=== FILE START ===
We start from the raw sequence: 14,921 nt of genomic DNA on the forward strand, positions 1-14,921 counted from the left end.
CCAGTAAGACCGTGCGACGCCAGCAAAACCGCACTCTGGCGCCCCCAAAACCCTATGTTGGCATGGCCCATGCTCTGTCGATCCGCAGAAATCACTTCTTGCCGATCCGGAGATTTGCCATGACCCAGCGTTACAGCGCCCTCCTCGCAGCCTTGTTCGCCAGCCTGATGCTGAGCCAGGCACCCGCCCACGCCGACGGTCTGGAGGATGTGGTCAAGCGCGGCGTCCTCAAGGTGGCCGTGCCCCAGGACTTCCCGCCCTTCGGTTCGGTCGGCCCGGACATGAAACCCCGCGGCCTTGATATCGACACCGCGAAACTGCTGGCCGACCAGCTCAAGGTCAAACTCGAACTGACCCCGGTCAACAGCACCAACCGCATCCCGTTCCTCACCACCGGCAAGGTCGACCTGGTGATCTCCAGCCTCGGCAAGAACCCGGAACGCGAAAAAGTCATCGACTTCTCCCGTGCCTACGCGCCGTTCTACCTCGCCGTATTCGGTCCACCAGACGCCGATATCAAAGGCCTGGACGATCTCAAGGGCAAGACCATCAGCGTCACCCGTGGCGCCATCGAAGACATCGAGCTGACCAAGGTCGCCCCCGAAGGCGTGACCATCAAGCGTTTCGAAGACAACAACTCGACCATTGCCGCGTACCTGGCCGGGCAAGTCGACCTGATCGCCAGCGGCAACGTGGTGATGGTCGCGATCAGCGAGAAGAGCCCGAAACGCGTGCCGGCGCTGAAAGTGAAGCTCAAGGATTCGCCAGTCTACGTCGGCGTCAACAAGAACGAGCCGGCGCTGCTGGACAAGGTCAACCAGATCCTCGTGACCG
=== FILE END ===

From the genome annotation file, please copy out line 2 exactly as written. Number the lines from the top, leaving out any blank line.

CCAGTAAGACCGTGCGACGCCAGCAAAACCGCACTCTGGCGCCCCCAAAACCCTATGTTGGCATGGCCCATGCTCTGTCGATCCGCAGAAATCACTTCTTGCCGATCCGGAGATTTGCCATGACCCAGCGTTACAGCGCCCTCCTCGCAGCCTTGTTCGCCAGCCTGATGCTGAGCCAGGCACCCGCCCACGCCGACGGTCTGGAGGATGTGGTCAAGCGCGGCGTCCTCAAGGTGGCCGTGCCCCAGGACTTCCCGCCCTTCGGTTCGGTCGGCCCGGACATGAAACCCCGCGGCCTTGATATCGACACCGCGAAACTGCTGGCCGACCAGCTCAAGGTCAAACTCGAACTGACCCCGGTCAACAGCACCAACCGCATCCCGTTCCTCACCACCGGCAAGGTCGACCTGGTGATCTCCAGCCTCGGCAAGAACCCGGAACGCGAAAAAGTCATCGACTTCTCCCGTGCCTACGCGCCGTTCTACCTCGCCGTATTCGGTCCACCAGACGCCGATATCAAAGGCCTGGACGATCTCAAGGGCAAGACCATCAGCGTCACCCGTGGCGCCATCGAAGACATCGAGCTGACCAAGGTCGCCCCCGAAGGCGTGACCATCAAGCGTTTCGAAGACAACAACTCGACCATTGCCGCGTACCTGGCCGGGCAAGTCGACCTGATCGCCAGCGGCAACGTGGTGATGGTCGCGATCAGCGAGAAGAGCCCGAAACGCGTGCCGGCGCTGAAAGTGAAGCTCAAGGATTCGCCAGTCTACGTCGGCGTCAACAAGAACGAGCCGGCGCTGCTGGACAAGGTCAACCAGATCCTCGTGACCG